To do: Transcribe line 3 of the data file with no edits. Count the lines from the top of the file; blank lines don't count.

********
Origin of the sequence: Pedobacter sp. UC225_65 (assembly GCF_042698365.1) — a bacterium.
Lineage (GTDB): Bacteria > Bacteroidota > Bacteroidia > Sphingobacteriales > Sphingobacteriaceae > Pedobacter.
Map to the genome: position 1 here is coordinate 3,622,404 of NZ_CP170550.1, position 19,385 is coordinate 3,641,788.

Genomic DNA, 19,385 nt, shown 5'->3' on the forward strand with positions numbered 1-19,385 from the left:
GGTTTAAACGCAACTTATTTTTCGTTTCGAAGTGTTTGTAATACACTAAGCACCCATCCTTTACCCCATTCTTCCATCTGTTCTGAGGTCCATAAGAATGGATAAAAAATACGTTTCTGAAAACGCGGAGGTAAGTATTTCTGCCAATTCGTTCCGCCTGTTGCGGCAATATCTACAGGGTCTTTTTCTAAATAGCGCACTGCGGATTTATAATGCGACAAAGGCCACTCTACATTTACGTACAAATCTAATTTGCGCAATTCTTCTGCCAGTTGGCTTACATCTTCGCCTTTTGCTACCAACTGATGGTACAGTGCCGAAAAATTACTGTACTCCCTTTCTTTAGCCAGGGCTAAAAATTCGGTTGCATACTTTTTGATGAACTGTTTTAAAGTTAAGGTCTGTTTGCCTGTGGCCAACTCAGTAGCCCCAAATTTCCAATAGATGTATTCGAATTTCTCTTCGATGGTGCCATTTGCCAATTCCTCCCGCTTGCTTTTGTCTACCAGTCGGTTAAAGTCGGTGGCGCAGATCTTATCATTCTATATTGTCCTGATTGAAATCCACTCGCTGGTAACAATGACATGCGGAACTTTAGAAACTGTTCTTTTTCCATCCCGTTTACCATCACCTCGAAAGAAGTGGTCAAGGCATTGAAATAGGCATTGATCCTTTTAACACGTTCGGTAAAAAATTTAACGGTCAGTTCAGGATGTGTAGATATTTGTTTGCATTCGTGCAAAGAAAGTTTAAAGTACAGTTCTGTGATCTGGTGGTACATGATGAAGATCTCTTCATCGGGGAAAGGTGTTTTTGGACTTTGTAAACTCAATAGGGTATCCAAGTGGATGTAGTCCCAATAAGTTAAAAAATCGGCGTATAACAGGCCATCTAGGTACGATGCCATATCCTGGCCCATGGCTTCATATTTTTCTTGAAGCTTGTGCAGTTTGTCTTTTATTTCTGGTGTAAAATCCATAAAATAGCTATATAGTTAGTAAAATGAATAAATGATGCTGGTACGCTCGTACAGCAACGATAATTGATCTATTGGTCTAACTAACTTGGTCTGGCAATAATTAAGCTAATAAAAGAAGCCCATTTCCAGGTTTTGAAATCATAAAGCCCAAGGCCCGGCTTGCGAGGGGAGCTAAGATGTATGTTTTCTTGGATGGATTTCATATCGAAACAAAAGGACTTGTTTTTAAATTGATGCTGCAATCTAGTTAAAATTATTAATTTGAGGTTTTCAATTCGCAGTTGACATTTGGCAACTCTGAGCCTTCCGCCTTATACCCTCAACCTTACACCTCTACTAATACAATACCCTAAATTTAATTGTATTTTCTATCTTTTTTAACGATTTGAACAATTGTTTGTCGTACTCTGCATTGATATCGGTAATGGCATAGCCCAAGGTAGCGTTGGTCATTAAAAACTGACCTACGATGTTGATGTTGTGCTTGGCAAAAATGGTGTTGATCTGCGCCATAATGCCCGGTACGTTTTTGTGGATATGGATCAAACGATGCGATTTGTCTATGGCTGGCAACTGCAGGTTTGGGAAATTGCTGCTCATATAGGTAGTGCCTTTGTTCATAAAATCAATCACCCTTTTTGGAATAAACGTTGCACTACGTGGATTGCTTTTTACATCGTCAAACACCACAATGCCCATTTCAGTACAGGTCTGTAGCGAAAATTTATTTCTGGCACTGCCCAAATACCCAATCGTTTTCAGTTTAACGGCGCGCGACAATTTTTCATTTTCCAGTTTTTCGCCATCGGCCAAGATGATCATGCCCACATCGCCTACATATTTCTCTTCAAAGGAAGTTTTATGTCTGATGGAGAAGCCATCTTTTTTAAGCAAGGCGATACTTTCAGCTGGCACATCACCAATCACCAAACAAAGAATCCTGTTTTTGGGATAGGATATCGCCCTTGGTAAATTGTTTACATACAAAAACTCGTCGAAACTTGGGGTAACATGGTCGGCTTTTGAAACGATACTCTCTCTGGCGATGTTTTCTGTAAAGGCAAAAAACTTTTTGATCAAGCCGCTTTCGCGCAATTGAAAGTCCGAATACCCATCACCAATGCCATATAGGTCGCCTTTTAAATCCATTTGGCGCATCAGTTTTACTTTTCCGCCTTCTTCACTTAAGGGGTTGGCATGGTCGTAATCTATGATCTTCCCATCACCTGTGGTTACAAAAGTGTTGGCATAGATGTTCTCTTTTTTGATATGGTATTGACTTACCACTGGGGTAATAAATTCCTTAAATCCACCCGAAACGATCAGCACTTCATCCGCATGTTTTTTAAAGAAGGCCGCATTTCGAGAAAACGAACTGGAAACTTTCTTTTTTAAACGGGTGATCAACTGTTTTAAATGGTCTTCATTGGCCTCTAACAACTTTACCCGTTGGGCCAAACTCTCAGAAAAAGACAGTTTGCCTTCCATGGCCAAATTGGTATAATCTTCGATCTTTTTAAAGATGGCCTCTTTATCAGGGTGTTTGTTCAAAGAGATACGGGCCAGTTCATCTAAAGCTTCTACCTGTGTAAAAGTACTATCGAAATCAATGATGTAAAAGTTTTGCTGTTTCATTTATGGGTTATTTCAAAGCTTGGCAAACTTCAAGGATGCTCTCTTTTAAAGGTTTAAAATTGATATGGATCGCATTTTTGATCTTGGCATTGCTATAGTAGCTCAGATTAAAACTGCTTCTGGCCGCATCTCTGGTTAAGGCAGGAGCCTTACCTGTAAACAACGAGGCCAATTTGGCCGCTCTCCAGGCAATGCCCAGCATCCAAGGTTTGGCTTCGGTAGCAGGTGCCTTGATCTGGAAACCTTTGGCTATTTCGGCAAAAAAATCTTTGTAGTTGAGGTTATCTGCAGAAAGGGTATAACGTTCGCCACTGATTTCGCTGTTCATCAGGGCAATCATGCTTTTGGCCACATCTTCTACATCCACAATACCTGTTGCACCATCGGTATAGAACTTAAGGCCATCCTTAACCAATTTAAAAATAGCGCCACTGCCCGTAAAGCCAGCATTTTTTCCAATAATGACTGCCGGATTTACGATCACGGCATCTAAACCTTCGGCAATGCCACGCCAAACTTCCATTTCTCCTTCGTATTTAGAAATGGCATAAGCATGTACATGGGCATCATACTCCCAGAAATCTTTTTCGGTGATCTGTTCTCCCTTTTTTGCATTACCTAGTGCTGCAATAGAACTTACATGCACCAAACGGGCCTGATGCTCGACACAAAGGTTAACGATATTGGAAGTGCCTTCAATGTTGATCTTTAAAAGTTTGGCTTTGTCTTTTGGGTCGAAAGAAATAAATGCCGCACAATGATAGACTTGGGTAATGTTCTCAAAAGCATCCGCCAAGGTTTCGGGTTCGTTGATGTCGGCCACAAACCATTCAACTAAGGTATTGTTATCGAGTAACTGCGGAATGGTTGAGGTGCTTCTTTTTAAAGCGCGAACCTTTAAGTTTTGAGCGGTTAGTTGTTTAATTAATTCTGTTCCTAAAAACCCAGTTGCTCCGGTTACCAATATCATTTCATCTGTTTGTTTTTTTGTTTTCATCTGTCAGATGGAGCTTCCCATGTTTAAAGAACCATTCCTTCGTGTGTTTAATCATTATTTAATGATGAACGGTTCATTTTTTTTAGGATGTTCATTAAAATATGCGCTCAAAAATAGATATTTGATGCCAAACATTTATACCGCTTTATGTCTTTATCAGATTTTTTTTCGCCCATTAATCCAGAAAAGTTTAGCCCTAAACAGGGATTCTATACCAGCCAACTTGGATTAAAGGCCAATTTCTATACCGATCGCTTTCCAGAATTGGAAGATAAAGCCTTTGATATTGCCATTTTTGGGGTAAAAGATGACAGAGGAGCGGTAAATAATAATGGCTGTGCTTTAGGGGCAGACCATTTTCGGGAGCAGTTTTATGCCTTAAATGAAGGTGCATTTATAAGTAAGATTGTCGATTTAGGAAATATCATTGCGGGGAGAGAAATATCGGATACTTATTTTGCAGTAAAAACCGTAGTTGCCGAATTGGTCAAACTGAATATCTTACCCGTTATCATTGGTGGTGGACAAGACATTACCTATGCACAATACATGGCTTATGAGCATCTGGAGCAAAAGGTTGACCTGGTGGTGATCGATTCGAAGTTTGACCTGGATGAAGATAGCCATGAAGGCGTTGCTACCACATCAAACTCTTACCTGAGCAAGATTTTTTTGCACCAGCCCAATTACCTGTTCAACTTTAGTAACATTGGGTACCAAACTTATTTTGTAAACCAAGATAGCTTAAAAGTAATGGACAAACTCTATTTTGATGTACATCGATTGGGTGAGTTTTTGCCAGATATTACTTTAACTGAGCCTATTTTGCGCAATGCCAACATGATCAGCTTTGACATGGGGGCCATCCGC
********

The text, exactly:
Map to the genome: position 1 here is coordinate 3,622,404 of NZ_CP170550.1, position 19,385 is coordinate 3,641,788.